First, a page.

In “Beasts of the Southern Wild,” one of the most enthusiastically received movies on the art-house circuit this summer, young newcomer Quevenzhane Wallis portrays a fearless 6-year-old girl named Hushpuppy who embarks on a quest to save the shacks and shanties of her impoverished bayou community, called the Bathtub, from environmental and existential disaster.
While the film’s young heroine, strikingly imaginative visual design and themes of collective care and solidarity present an exhilarating image of the dispossessed and forgotten, an inescapable air of romanticism pervades the enterprise. Too often, the citizens of the Bathtub are presented as the picturesque, exotic creatures of the film’s title, rather than fully realized human beings. What’s more, the movie’s idea of a happy ending is for Hushpuppy and her friends to stay where they are — ferociously independent, yes, but still isolated and marginalized.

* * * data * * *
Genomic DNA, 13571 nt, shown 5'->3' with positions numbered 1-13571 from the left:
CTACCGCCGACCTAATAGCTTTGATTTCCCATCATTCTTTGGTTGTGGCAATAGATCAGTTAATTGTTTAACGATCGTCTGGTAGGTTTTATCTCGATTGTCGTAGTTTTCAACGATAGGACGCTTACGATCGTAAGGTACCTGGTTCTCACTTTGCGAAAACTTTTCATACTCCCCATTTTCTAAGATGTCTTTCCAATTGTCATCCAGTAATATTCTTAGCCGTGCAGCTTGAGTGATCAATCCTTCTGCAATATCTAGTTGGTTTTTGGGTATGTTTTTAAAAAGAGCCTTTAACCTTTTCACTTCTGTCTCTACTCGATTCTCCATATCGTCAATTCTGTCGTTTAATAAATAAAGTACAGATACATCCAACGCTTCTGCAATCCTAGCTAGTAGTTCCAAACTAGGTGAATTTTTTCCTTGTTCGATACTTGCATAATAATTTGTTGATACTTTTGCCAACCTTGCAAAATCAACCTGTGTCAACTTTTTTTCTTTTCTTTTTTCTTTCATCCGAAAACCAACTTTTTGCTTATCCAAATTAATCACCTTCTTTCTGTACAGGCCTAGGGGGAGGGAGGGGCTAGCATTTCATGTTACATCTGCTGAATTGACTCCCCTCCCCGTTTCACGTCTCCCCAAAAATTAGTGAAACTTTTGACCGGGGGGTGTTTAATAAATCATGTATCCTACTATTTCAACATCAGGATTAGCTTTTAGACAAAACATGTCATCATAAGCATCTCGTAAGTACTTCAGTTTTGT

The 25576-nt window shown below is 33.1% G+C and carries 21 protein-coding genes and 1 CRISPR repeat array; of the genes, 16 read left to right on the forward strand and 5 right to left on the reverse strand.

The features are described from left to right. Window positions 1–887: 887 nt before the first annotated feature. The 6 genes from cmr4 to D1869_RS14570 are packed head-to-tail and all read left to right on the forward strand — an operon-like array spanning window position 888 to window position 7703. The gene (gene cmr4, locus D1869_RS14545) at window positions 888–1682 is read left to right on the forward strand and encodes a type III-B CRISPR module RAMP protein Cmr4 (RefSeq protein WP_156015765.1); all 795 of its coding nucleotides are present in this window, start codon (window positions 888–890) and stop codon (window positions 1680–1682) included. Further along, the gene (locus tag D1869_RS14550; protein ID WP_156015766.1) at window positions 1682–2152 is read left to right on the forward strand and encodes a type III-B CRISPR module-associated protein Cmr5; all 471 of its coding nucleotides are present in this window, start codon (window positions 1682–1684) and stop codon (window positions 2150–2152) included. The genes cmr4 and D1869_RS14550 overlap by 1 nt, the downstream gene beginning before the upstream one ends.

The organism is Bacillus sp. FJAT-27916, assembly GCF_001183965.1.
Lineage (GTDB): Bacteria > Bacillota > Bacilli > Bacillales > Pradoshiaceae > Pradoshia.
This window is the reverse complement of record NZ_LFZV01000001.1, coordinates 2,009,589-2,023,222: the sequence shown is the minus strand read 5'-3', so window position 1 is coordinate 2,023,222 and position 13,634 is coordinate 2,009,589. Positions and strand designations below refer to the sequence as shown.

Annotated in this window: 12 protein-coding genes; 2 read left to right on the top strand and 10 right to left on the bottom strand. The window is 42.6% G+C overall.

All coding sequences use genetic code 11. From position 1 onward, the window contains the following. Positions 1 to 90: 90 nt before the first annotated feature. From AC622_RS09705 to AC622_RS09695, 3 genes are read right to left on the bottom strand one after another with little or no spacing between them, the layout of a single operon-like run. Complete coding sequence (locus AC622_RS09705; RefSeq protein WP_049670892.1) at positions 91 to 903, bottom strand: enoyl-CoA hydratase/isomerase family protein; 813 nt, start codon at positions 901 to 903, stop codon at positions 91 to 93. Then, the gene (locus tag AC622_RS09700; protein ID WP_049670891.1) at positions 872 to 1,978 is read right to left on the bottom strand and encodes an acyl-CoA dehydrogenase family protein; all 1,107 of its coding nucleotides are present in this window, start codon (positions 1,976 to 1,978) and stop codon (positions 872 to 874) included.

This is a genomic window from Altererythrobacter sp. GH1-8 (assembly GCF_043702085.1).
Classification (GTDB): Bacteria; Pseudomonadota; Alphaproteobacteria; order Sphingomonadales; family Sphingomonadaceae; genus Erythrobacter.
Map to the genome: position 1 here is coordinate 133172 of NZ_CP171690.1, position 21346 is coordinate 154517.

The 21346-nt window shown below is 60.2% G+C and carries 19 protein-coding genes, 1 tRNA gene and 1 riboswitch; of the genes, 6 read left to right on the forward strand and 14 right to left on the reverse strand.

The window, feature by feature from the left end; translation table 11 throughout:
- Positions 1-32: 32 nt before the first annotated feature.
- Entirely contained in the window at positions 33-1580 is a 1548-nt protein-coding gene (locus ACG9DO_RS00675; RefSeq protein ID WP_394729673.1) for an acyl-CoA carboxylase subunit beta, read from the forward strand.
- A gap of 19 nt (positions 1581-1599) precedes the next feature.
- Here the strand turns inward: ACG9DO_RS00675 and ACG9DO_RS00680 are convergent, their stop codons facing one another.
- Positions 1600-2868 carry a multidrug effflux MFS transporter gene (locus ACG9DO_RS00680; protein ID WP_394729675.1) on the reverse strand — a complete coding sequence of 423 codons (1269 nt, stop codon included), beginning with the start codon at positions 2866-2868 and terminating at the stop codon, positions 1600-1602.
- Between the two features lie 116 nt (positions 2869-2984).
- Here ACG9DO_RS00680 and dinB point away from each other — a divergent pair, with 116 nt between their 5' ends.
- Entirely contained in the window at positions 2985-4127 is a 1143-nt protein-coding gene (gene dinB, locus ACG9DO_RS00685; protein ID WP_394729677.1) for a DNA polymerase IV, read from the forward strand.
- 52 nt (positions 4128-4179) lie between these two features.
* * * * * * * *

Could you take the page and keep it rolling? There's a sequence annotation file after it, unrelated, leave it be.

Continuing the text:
For pure, unvarnished contempt of the poor, though, no movie this year will be able to compete with “Killer Joe,” which is due to open here next week. The movie, based on Tracy Letts’s play, stars Matthew McConaughey as a corrupt Texas policeman who preys on a dysfunctional family living in moral turpitude amid the drug paraphernalia, beer cans and fast-food detritus of a squalid trailer. An unremittingly rancid portrait of slatternly sexuality, blighted intelligence and pathological depravity, “Killer Joe” traffics in every cliche conjured by the odious term “trailer trash.” Indeed, watching the film’s characters, it seems that Letts and director William Friedkin had finally found the winners of the Filthiest People Alive contest that John Waters staged to such outre effect in his 1972 comedy “Pink Flamingos.”
Of course, Waters treated the trailer-dwellers in “Pink Flamingos” the way he treats all his fictional characters — with affectionate, albeit bent, compassion. No such warmth imbues “Killer Joe,” which drips with superiority and lazy hyperbole. Rather, the drawlin’, brawlin’ souls who dwell in Letts’s vinyl-sided dead end seem just one meth lab away from the toothless, tweaked-out denizens of “Winter’s Bone,” the art-house hit of 2010 that devolved into a gothic burlesque of rural poverty.